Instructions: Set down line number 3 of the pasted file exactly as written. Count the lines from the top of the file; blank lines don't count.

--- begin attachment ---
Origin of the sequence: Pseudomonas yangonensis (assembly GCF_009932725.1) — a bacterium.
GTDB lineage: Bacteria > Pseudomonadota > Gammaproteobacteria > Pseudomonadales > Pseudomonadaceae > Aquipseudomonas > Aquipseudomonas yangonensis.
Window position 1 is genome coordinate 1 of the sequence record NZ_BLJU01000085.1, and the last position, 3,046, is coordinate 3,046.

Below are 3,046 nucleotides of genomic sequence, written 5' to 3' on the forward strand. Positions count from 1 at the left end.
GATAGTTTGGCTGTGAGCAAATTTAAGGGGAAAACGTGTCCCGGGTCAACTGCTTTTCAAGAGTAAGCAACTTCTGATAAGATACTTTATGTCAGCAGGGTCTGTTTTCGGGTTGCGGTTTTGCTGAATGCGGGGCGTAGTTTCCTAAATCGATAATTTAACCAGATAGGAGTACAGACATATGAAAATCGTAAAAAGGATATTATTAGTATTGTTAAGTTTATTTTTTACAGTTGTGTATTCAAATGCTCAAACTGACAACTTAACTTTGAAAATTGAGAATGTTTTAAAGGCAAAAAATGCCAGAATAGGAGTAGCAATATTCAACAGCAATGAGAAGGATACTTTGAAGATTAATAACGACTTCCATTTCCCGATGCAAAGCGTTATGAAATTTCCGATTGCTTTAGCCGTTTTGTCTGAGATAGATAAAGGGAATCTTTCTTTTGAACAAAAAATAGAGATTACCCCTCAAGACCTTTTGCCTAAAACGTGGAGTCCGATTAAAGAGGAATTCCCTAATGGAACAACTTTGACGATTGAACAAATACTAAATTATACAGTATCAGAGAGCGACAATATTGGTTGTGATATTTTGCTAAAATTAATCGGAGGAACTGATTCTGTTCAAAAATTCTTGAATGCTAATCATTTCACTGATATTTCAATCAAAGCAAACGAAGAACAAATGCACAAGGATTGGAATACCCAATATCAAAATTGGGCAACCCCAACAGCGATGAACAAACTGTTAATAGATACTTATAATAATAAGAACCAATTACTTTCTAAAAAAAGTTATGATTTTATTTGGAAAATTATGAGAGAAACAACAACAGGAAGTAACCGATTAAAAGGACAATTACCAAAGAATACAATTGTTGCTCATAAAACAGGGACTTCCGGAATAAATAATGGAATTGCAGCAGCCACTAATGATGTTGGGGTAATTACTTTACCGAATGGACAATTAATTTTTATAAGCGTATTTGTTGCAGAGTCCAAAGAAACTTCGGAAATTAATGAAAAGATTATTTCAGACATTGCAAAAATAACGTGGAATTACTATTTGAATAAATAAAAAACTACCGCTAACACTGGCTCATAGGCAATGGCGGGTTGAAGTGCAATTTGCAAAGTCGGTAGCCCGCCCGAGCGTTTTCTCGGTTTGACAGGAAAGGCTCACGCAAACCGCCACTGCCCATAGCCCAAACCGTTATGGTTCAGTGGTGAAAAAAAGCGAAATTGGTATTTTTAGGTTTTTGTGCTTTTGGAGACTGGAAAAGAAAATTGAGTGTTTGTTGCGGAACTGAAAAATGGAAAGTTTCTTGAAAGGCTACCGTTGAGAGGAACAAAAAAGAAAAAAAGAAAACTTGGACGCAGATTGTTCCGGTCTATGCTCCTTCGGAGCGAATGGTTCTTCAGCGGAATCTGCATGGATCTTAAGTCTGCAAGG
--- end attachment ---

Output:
Window position 1 is genome coordinate 1 of the sequence record NZ_BLJU01000085.1, and the last position, 3,046, is coordinate 3,046.